Welding Art Spotlight

For the artistic welder, using inert gas welding machines such as a TIG machine from Miller Welders is a great way to create clean joints with minimum oxidation. Argon gas like that available in Georgia from Sidney Lee Welding Supply shields the welder’s electrical current to keep it clean.

WELDING ART IN THE OUTBACK AND BEYOND
One Australian artisan is now a practicing welder after teaching herself how to operate welding equipment solely from videos on the internet (she lives in a rather remote area down under!). Jo Caminiti waited until retirement to take up the welding torch, but was rewarded with an enjoyable second career. Her welded wire sculptures feature fantastic creatures that originate in her imagination. They are now featured in art galleries in the nearest town.
Julie Lake is another rural artisan who uses her welding skills to make a strong artistic statement. Her work ranges from the sturdy¬—collaborations with a blacksmith to create mountaintop handrails—to the jewelry formed by delicate fibers of stainless steel wire as thin as a human hair. She was trained as a metalworker in art school, but after a few years of relative isolation out in rural Taos, New Mexico she took up the welding arts. Julie prefers an argon gas fueled TIG welder to fuse her artistic creations without blemishing them from the oxidization that can occur with unshielded welding equipment. Now her work is exhibited in local museums and shops. She is just one of many inspiring examples of artists in places like Georgia who have made welding a part of their careers.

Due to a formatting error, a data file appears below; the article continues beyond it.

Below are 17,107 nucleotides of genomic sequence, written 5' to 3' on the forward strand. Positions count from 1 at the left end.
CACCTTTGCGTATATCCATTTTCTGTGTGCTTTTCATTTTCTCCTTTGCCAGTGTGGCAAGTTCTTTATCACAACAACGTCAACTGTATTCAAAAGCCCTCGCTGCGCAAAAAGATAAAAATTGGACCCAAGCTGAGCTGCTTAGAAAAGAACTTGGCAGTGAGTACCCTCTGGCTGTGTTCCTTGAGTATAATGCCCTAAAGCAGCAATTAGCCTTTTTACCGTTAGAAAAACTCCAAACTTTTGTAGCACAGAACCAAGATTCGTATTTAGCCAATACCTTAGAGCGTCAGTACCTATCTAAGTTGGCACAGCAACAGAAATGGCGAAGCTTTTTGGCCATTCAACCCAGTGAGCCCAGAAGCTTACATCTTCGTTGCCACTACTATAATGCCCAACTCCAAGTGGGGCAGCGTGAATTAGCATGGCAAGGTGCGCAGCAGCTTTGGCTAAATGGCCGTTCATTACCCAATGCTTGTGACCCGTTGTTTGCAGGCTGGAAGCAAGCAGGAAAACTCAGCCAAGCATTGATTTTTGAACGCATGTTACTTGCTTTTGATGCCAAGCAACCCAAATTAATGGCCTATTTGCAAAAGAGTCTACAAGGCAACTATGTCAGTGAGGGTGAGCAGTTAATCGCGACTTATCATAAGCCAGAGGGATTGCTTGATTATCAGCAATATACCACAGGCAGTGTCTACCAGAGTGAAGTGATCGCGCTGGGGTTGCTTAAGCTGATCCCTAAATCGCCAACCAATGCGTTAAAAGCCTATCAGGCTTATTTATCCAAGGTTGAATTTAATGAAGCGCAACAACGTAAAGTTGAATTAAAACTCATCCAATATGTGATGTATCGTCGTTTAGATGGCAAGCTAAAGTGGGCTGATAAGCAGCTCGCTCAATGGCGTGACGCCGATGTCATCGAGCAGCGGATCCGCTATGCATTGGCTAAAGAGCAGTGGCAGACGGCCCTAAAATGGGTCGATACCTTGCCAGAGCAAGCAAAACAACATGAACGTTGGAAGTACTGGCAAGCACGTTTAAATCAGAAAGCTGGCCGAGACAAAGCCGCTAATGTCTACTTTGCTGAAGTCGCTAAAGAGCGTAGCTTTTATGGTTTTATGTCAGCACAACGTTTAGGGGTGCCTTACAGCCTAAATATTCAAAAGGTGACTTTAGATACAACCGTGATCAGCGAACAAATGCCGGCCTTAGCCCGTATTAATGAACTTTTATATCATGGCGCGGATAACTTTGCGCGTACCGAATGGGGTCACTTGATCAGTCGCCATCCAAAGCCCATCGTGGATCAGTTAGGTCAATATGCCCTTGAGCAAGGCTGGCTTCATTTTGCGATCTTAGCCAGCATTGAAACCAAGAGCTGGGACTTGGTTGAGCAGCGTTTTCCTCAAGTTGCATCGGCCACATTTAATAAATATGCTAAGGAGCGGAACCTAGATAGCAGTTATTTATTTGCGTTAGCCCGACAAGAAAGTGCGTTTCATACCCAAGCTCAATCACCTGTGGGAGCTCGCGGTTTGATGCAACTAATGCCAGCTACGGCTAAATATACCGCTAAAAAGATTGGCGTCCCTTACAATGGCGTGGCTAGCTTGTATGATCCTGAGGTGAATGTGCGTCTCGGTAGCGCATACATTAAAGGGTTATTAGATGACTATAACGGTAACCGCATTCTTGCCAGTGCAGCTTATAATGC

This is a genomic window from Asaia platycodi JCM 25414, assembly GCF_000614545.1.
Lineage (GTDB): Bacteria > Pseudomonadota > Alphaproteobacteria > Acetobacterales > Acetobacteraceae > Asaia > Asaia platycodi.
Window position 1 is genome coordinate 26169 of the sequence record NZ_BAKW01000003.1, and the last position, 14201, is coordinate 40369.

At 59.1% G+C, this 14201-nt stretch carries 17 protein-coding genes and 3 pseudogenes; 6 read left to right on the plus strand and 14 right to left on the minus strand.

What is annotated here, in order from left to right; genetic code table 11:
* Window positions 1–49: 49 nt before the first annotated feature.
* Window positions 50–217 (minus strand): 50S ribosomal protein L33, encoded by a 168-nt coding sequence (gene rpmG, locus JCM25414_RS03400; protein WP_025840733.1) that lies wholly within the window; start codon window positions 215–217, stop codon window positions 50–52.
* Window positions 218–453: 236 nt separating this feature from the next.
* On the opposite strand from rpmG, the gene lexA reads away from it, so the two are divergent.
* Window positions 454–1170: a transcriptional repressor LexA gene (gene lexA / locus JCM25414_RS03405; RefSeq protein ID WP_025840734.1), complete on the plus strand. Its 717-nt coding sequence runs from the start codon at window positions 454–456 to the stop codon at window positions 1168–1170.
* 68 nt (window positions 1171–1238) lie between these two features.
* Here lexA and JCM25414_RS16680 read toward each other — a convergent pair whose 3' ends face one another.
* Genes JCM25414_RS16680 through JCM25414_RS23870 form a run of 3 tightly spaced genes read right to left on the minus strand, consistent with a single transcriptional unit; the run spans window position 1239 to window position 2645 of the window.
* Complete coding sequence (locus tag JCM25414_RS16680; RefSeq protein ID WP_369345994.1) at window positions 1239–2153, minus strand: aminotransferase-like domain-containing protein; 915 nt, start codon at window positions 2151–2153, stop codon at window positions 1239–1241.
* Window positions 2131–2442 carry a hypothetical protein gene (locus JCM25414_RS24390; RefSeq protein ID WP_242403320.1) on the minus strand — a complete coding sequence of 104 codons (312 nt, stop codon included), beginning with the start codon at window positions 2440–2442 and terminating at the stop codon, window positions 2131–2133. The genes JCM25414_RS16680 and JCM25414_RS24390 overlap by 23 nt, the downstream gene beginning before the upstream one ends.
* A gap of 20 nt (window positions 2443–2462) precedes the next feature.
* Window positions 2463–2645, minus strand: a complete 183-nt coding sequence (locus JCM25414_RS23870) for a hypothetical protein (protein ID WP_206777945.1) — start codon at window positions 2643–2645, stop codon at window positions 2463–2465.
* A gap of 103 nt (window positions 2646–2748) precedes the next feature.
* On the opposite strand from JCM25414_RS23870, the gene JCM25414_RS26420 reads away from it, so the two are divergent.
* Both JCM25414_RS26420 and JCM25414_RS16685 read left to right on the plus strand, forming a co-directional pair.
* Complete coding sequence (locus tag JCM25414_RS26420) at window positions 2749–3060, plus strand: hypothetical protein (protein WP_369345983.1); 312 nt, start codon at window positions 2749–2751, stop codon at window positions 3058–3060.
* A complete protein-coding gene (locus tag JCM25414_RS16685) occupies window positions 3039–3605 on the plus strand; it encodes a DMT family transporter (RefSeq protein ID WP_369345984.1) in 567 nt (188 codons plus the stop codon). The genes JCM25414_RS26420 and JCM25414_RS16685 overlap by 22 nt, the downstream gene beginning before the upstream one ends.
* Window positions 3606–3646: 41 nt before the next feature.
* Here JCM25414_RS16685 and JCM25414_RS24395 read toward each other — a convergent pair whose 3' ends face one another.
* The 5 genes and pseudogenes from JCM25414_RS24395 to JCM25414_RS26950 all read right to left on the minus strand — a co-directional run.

AMERICAN INGENUITY TURNS INTO WELDED ART
Another artisan welder is a young American student who came across the welding machine early on. Already by her sophomore year of High School, Isabella Beason was proficient with welding equipment. An art class assignment inspired her to branch out from functional welding projects into a creative one. The resulting Octolampus, an octopus with the head of a vintage tungsten-bulb lamp, has placed in a national welding competition. Her tech teacher helped her use a crucible furnace to work the ¾ inch steel that makes up the legs of the award-winning octopus. For her hard work, she won not only cash but a welding machine too. If you are a student or DIY artisan who wants to make use of the best welding equipment available in Georgia, reach out to your local Sidney Lee Welding Supply store to get the welding supplies you need.